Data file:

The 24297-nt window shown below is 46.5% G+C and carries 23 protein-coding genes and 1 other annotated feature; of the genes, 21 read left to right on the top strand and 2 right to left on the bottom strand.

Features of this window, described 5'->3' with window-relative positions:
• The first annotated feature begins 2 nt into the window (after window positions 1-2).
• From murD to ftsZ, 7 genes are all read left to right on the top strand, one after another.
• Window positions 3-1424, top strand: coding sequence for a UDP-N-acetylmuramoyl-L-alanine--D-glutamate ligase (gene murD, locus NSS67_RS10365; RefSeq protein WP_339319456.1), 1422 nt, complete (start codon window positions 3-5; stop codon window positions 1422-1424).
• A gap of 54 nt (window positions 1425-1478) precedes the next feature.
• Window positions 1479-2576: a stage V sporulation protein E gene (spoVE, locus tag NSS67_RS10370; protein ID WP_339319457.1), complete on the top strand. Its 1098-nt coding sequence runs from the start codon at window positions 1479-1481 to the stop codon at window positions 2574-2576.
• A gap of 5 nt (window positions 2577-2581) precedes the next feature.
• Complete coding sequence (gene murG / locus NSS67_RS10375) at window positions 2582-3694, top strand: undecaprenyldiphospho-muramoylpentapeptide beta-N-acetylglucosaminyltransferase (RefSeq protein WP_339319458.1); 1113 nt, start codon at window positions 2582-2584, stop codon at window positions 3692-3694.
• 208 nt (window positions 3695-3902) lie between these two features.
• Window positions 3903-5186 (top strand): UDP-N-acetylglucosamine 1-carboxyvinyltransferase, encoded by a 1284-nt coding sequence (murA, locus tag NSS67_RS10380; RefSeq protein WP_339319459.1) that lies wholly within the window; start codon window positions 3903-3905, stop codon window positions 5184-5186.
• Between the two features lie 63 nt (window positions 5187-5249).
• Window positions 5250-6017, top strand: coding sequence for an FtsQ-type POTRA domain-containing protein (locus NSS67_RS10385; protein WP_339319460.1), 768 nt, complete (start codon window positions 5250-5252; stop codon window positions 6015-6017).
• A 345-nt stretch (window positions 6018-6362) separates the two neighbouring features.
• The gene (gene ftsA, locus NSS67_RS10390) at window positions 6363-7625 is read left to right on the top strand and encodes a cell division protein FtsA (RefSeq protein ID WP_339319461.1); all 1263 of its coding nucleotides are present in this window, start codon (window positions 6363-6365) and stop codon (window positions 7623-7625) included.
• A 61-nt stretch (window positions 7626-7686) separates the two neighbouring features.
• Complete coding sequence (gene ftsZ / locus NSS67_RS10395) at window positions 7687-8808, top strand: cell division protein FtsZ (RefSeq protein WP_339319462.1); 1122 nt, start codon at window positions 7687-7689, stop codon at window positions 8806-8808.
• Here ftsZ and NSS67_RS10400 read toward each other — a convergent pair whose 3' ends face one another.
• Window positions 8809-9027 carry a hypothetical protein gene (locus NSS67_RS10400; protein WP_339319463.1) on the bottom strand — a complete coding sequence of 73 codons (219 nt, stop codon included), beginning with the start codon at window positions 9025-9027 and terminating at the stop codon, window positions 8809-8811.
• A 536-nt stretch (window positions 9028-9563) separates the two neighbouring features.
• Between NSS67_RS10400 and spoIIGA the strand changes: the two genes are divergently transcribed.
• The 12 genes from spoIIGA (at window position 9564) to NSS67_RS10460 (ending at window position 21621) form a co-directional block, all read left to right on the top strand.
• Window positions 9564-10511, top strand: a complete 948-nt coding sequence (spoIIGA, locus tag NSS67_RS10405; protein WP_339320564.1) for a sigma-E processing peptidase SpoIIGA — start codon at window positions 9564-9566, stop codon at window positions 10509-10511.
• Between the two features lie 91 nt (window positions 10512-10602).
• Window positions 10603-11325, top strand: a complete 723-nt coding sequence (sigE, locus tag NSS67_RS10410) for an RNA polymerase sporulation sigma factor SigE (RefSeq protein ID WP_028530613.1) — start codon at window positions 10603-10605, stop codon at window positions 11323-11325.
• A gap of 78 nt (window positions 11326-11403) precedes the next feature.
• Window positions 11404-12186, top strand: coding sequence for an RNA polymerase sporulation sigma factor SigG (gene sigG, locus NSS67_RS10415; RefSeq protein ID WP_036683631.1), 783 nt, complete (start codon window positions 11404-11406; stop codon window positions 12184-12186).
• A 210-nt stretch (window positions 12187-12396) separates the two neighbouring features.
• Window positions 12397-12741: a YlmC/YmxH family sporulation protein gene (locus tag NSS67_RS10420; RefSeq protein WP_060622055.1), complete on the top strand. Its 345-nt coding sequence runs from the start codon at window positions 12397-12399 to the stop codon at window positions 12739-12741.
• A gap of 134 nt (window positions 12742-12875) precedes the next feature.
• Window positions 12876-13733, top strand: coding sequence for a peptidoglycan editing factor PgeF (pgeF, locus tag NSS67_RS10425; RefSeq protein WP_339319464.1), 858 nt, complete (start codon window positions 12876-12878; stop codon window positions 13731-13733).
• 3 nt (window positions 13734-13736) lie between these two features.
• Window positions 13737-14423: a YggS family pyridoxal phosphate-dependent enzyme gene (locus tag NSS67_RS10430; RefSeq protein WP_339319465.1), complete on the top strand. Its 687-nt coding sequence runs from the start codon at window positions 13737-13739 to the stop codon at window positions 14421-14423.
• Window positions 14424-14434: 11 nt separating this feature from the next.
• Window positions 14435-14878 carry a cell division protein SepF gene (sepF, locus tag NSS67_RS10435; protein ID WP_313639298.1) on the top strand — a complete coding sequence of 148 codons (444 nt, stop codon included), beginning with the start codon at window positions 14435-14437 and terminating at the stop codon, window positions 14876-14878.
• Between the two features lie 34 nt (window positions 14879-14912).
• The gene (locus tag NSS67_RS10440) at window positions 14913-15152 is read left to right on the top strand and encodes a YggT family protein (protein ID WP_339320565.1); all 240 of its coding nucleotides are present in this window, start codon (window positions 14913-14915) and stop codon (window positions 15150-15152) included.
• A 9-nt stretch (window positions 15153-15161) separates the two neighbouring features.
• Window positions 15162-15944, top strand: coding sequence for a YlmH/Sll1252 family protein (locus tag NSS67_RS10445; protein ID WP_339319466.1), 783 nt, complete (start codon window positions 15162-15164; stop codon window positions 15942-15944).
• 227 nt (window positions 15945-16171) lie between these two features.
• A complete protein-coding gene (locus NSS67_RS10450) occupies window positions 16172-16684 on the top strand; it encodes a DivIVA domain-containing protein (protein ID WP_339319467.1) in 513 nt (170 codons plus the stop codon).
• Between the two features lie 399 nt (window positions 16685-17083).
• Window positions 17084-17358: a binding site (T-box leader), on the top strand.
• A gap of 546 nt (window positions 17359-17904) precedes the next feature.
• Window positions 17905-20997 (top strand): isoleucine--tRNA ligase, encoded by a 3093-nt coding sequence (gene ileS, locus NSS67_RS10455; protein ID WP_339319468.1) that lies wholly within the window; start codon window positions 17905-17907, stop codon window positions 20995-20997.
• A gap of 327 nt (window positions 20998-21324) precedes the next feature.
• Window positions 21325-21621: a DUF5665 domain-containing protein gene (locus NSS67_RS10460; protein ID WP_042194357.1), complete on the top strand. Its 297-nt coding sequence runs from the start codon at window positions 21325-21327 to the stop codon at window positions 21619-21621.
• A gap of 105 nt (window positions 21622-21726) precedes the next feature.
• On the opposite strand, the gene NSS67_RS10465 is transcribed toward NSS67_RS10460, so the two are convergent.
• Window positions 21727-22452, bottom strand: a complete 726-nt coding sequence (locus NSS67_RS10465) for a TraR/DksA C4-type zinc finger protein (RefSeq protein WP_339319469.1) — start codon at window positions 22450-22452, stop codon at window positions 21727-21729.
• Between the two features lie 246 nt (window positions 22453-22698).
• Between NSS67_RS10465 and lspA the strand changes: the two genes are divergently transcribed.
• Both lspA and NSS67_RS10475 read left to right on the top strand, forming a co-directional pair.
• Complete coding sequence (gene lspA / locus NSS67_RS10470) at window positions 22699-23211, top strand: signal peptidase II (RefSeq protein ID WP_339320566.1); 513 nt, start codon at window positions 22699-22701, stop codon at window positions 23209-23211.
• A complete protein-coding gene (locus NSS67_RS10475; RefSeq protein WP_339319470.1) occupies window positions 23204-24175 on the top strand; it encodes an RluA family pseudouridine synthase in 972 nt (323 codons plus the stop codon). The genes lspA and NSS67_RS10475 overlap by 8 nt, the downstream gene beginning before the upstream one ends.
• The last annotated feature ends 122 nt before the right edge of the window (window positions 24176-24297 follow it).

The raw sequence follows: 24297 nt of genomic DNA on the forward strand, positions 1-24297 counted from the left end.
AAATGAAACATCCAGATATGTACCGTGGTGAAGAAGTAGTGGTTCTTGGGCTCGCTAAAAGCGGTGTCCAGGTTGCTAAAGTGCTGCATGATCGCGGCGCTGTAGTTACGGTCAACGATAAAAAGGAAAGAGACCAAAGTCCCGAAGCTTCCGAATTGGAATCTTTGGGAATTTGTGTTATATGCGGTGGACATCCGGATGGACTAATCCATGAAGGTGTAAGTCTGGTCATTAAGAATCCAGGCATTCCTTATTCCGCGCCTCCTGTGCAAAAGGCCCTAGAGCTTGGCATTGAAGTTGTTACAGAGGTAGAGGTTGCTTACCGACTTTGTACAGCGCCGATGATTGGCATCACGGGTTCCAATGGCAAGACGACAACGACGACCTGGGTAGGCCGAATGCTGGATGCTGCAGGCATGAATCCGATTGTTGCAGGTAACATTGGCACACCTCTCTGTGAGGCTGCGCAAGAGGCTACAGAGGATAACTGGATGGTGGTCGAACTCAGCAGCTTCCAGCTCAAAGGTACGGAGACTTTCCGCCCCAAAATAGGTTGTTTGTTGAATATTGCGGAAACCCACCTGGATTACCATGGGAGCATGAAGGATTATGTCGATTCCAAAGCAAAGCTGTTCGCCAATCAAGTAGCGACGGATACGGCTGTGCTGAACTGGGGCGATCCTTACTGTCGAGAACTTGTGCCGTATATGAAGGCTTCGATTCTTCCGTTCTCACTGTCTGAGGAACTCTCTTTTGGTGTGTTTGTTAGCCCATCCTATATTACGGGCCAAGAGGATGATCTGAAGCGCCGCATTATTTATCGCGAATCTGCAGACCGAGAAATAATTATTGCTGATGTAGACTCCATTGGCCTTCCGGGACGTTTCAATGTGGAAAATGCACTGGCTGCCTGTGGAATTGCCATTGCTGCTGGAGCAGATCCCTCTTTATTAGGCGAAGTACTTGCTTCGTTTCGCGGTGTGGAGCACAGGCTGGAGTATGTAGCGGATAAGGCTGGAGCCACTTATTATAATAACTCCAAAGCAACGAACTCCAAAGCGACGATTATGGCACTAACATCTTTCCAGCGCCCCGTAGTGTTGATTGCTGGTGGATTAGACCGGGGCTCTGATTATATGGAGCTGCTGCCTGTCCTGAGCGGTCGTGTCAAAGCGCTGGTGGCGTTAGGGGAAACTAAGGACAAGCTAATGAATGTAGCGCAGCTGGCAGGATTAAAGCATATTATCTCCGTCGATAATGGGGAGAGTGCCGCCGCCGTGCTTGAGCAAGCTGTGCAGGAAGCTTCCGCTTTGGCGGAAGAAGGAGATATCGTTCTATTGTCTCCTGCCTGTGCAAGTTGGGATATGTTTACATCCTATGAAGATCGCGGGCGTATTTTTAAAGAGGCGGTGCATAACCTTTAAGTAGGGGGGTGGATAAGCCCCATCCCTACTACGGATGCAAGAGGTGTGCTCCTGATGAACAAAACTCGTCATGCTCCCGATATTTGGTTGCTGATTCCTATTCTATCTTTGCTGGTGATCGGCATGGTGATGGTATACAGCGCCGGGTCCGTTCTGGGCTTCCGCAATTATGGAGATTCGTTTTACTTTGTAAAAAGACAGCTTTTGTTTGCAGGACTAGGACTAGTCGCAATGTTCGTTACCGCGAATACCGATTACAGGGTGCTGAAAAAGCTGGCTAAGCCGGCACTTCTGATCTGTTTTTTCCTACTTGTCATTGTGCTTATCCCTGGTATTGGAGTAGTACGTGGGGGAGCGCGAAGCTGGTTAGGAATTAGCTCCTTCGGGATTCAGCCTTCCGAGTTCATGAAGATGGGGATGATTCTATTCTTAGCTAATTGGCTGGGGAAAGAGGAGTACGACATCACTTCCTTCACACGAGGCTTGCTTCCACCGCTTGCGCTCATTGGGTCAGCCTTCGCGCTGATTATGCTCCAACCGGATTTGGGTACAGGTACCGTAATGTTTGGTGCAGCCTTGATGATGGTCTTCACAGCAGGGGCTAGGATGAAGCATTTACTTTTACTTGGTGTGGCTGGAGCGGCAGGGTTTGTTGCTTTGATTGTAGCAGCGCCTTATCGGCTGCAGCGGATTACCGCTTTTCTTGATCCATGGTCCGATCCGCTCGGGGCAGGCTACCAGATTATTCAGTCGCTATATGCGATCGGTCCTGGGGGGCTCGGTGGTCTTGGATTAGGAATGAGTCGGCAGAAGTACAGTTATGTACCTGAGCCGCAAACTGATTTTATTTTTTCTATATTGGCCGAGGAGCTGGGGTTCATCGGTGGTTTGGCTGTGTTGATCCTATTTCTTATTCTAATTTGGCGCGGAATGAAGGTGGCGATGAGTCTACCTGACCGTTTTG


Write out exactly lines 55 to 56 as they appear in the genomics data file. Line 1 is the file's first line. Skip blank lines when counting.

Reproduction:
• A complete protein-coding gene (locus NSS67_RS10475; RefSeq protein WP_339319470.1) occupies window positions 23204-24175 on the top strand; it encodes an RluA family pseudouridine synthase in 972 nt (323 codons plus the stop codon). The genes lspA and NSS67_RS10475 overlap by 8 nt, the downstream gene beginning before the upstream one ends.
• The last annotated feature ends 122 nt before the right edge of the window (window positions 24176-24297 follow it).